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DreamHost's $30M financing deal. Great for them but what about you!

Mon, 13th January 2014, 13:41

If you followed the hosting world through 2013, you've probably noticed a common theme cropping up again and again: consolidation, consolidation, and more consolidation. Endurance International Group(EIG)Host Europe GroupIBM acquiring Softlayer, and in general the market moved towards the ever-growing giants and away from the small-team start ups that have characterized a lot of the industry for years.

DH Capital, an investment banking firm serving companies in the Internet infrastructure, communications, and SaaS sectors, is pleased to announce it served as exclusive financial advisor to DreamHost, LLC, (“DreamHost”), a global leader in Web hosting and cloud services, on its recently completed $30,000,000 credit facilities from Goldman Sachs Bank USA.

The new financing, which is structured as a $25 million term loan and $5 million revolver, will go towards buying back the stake of one of the Company’s founders, paying down equipment financing, and making cash available for growth and working capital. 

Well, the end of 2013 was no exception, and in December, investment banking firm DH Capital announced the completion of a $30M financing deal between Goldman Sachs and DreamHost LLC, notable for being one of the few remaining small-scale firms to retain a focus on developers, instead of merely serving as a budget alternative for lightweight consumers. The money secured by the deal "will go towards buying back the stake of one of the Company’s founders, paying down equipment financing, and making cash available for growth and working capital," according to a press release, and it's that first bit that we'll focus on first.

HostJury has always been skeptical of consolidation, not least because of the often precipitous dip in service after brands with stellar reputations are acquired by larger conglomerates, but it's always been hard to put into words just exactly how this process works. One can assume that the infrastructure of these operations are still intact, and will only grow with the influx of working capital and big brand support. But perhaps the reason is as simple as the first sentence of the quote: the stake of the company founder.

DreamHost, for example, has grown organically towards the end of development oriented services, their service suite reflects this. In a sense, this is what differentiates them from their competitors, not market share or profit margin. But while a influential stake from Goldman Sachs will no doubt leverage this reputation in the future, it seems unlikely that its interests are solidly within the realm of experimentation and principled purpose. Goldman Sachs makes money. Bottom line.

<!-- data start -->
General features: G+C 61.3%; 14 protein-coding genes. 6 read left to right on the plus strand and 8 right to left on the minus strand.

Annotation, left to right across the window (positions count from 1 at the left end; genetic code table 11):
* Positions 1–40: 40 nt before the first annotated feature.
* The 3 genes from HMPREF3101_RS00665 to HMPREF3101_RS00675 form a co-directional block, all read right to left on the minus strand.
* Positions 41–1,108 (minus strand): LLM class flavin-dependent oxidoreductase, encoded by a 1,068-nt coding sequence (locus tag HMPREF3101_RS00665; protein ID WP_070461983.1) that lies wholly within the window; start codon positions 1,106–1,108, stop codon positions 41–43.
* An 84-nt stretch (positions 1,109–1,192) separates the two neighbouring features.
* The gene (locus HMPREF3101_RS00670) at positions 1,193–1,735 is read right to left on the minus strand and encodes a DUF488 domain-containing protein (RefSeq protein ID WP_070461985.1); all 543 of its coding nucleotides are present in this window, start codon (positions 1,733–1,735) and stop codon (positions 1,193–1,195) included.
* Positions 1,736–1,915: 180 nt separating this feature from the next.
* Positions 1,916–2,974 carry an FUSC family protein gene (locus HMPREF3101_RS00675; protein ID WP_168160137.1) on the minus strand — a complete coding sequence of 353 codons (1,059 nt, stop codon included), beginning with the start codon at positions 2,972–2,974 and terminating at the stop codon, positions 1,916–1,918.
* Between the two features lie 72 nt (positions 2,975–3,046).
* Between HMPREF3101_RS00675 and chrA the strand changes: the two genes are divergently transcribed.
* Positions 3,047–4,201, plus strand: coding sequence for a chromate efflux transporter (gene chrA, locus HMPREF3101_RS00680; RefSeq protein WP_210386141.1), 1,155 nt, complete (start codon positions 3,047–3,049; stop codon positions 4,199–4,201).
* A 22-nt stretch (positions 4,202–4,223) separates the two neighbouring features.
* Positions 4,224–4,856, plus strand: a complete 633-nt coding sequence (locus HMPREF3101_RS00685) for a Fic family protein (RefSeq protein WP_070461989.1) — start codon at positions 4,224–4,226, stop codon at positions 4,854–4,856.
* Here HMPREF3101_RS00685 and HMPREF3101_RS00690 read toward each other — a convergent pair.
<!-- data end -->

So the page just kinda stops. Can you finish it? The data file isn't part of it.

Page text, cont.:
DreamHost, which is headquartered in Los Angeles, offers a full suite of hosting and cloud services including Shared Hosting, Virtual Private Servers (VPS), Dedicated Server Hosting, Domain Name Registration, the cloud storage service DreamObjects, the cloud computing service DreamCompute, and the managed WordPress service DreamPress. 

So, here we start to get a better picture of the problems of consolidation: the exchange of purpose for profit. This is not unique to hosting, of course, it's practically a law of business, but it affects hosting uniquely. DreamHost's suite of products is mentioned in the press release: an impressive list of content that will be 'expanded upon' with the new capital, but to what end? To our knowledge, no DreamHost customers have been clamoring for an influx of new features or services- it seems unlikely that the new interests at play will work towards serving the loyal niche that DreamHost has worked so well for.

Consolidation, of course, doesn't have to be a bad thing, and there's nothing inherently wrong with casting a wider net with a service that's already proven successful in serving those it appeals to. There are a lot of ways this financing deal could utterly disprove our generalized unease with consolidation as it relates to DreamHost- but it really is a singular battle in a much larger war. How small operations will continue to thrive and compete in a deepening pond of big brands is something we'll continue to cover as 2014 unfolds.

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